ATHENS - Plans to build a mosque in Athens to fulfil the religious needs of a growing Muslim community is sparking tension in Greece and revealing deep divisions in the debts-ridden country.
"It's very important for us that the mosque is built, Shabaz Ahamed, a Pakistani Muslim, told Reuters.
We would feel like we live in a free country, we would feel safe.
The Greek government launched a tender in May to build a mosque in a disused naval base in Votanikos, a rundown industrial neighborhood lined with car dealerships and factories.
Local media say the new mosque, which will hold about 400 worshippers, will not have a minaret so as to blend in with the environment and not resemble a mosque.
But the plan has angered far-right groups, which vowed to block the building of the mosque.
The far-right Golden Dawn party, which is suspected of attacks against immigrants, said it will "fight until the bitter end" to block the mosque plan.
One local bishop, Seraphim, has also taken the plans to build the mosque to Greece's highest administrative court, the Council of State. A ruling is not expected for months.
Opponents say Athens, kept afloat by an international bailout, cannot spare the almost one million euros it will cost to build the mosque, given that Greece is in a sixth year of recession, with record high unemployment and sinking living standards.
"There's money to build a mosque but there's no money for Greeks to live with dignity," Golden Dawn, which polls show is the third most popular party in Greece, said in a statement.
Protests have been gathering steam outside the planned site at the naval base in Votanikos.
"If you want a mosque, build it in parliament!" chanted participants in a protest led by the far-right National Front movement.
Flyers depicting a mosque in a circle with a line through it were strewn across the floor.
"It's not exactly the best time to go ahead with it right now," said Theodore Couloumbis of the ELIAMEP foreign policy think tank.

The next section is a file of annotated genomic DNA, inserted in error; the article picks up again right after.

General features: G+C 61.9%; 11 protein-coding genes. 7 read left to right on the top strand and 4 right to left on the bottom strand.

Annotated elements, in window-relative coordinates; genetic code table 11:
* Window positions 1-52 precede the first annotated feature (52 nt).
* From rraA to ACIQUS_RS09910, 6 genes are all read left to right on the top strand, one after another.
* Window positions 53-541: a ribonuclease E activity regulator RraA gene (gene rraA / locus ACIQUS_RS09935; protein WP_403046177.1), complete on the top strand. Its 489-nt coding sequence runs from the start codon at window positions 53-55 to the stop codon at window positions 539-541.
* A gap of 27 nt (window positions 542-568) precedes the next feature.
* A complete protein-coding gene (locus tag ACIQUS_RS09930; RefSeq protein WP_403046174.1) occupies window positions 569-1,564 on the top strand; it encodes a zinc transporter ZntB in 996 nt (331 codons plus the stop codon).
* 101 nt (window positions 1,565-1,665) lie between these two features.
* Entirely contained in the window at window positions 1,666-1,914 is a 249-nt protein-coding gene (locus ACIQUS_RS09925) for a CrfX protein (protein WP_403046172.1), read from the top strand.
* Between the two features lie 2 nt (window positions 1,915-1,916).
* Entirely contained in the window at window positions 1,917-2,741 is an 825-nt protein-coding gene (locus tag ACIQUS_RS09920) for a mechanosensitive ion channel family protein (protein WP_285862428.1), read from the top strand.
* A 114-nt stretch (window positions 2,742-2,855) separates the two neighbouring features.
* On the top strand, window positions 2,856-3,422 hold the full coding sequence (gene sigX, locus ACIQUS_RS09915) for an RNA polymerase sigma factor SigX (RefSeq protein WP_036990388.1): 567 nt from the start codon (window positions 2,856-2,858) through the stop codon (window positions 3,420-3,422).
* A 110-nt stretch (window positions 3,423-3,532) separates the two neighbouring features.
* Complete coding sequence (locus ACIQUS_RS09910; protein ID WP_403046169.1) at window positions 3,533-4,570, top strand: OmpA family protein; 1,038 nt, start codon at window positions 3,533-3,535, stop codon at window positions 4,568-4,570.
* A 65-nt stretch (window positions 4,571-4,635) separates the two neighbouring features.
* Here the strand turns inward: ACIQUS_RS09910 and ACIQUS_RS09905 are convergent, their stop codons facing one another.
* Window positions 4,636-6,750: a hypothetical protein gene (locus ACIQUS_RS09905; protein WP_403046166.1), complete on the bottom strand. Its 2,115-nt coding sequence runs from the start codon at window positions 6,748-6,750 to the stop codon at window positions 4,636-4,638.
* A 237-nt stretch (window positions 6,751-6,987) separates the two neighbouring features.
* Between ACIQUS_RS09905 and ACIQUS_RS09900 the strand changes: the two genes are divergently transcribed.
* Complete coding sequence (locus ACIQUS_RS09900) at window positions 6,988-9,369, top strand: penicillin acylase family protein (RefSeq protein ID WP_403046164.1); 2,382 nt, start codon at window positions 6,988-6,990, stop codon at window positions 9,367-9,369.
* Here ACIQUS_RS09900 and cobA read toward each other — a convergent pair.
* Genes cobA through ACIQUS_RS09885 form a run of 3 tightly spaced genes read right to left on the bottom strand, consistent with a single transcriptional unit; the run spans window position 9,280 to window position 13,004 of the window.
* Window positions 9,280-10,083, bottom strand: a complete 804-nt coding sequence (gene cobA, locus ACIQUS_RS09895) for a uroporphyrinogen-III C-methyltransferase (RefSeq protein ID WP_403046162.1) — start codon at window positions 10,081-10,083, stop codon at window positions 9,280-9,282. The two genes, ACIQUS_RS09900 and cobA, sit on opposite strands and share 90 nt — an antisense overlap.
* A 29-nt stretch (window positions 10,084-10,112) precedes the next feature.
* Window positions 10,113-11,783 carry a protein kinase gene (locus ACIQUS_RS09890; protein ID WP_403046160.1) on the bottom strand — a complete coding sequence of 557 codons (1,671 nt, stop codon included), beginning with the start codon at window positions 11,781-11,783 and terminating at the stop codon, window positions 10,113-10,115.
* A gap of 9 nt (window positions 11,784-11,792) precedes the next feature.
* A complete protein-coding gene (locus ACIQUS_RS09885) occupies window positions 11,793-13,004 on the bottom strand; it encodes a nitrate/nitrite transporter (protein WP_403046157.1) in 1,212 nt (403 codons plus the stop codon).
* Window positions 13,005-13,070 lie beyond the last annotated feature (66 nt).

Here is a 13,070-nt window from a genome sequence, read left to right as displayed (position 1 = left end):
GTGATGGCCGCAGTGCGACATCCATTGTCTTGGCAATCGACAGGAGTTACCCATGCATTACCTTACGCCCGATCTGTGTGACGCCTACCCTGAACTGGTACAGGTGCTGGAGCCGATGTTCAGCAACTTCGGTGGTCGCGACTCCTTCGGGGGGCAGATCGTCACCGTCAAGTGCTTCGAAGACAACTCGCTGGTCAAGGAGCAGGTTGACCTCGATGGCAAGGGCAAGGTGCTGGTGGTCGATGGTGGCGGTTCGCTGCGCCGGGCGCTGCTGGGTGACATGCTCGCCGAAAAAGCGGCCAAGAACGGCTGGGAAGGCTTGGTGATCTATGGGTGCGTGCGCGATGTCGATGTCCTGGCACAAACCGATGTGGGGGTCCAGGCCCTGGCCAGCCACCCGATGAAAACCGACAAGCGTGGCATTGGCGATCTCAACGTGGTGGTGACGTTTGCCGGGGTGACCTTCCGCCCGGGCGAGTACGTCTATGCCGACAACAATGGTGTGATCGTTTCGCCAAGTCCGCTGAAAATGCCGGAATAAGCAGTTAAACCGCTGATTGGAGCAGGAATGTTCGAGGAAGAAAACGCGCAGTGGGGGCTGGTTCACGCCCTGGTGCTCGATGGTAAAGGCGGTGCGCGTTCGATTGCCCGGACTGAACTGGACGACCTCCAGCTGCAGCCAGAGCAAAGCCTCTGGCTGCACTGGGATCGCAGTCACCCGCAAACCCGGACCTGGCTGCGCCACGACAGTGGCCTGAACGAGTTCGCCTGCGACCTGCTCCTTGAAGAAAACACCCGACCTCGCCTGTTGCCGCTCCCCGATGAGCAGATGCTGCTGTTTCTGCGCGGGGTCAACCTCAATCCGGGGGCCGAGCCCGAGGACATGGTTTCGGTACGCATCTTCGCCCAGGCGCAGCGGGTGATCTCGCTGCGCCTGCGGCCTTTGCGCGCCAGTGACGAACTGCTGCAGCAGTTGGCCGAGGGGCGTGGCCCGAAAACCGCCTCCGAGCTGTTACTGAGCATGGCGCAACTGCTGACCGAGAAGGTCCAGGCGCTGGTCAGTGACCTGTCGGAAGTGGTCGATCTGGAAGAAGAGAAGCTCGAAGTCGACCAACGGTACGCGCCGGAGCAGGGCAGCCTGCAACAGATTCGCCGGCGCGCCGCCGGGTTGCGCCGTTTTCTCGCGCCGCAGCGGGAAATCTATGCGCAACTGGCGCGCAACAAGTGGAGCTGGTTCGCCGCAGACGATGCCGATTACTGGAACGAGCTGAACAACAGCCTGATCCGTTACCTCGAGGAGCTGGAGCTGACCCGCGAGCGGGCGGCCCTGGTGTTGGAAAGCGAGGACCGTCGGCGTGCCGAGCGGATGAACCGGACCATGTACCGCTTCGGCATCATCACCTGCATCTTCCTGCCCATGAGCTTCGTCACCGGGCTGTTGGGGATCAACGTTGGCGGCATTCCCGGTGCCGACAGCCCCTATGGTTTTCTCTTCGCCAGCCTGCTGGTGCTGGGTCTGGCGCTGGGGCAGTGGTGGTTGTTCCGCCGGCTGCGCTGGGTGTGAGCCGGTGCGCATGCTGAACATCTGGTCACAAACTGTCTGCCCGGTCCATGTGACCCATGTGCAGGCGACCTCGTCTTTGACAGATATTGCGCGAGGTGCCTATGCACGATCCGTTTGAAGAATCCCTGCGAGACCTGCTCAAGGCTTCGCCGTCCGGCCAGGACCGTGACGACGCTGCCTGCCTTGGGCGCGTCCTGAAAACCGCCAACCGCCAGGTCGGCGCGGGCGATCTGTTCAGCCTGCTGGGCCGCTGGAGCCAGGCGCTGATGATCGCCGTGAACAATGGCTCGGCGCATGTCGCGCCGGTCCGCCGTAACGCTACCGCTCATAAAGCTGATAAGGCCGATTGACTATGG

"The country has plenty of instability of its own due to the economic crisis".
Athens has come under fire by human rights groups such as Amnesty International for being one of the few European capitals without a mosque.
Repeated plans for a mosque in Athens began in earnest in 1880, with an act of parliament, but all fell through, including one timed for the 2004 Olympic Games.
Reports in local media that Turkish Prime Minister Tayyip Erdogan offered to fund a mosque in Athens have also sparked anger in Greece, which spend four centuries under Turkish Ottoman rule.
But supporters defend the mosque plans to help Muslims, like other Greeks, to fulfil their religious needs.
"Athens needs a mosque because there are Muslims living here - that's why," Athens Mayor Yiorgos Kaminis, a leftist, told Reuters.
He added that Greece had to protect the right to religious freedom under its constitution.
"You buy a maisonette in (the Athens suburb of) Chalandri and it costs 500,000 euros and the country can't afford to build a mosque?" he asked.
"It's not about money. I didn't see us doing anything when we had money."
Greek Muslims, who account for nearly 1.3 percent of the country's 10.7 million population, have long called for building a grand mosque in Athens to accommodate the religious needs of the growing Muslim minority.
Despite objections from its powerful Orthodox Church, Greece had pledged to build a mosque in Athens to serve the city's growing Muslim minority.
But the crunching economic crisis, coupled with public enmity associating mosques with the Ottoman presence, has prevented the pledge from being translated into action.
Muslim groups estimate more than 200,000 Muslims from countries including Pakistan, Afghanistan and Bangladesh live in Athens alone.
Racially-motivated attacks have risen to alarming levels during the crisis, according to the UN refugee agency UNHCR, which said the authorities were doing little to tackle the problem.
At least one informal mosque has been set on fire. On another, someone has scrawled profanities in black paint.
"This place used to be packed but these days people are scared to even go out to pray," Pakistani taxi driver Muhammad Zafeer said, as Muslim men long traditional robes and colorful caps prepared for Friday prayers behind the steel-grilled windows of a former factory.
"Greece has to decide if it will be democratic or if it will go back to the Middle Ages.
Decked with minarets two centuries ago, Athens has not had a functioning mosque since the end of Ottoman rule in the early 1800s.
About 130 windowless, airless basements or warehouses in Athens currently serve as makeshift mosques for an estimated 200,000 Muslims in the Greek capital.
Tens of thousands of Muslim immigrants perform prayers in private homes and have had to travel hundreds of kilometers to northern Greece for weddings, burials and other ceremonies.The Orthodox Church has for years insisted that Greeks were not ready to see a minaret in downtown Athens.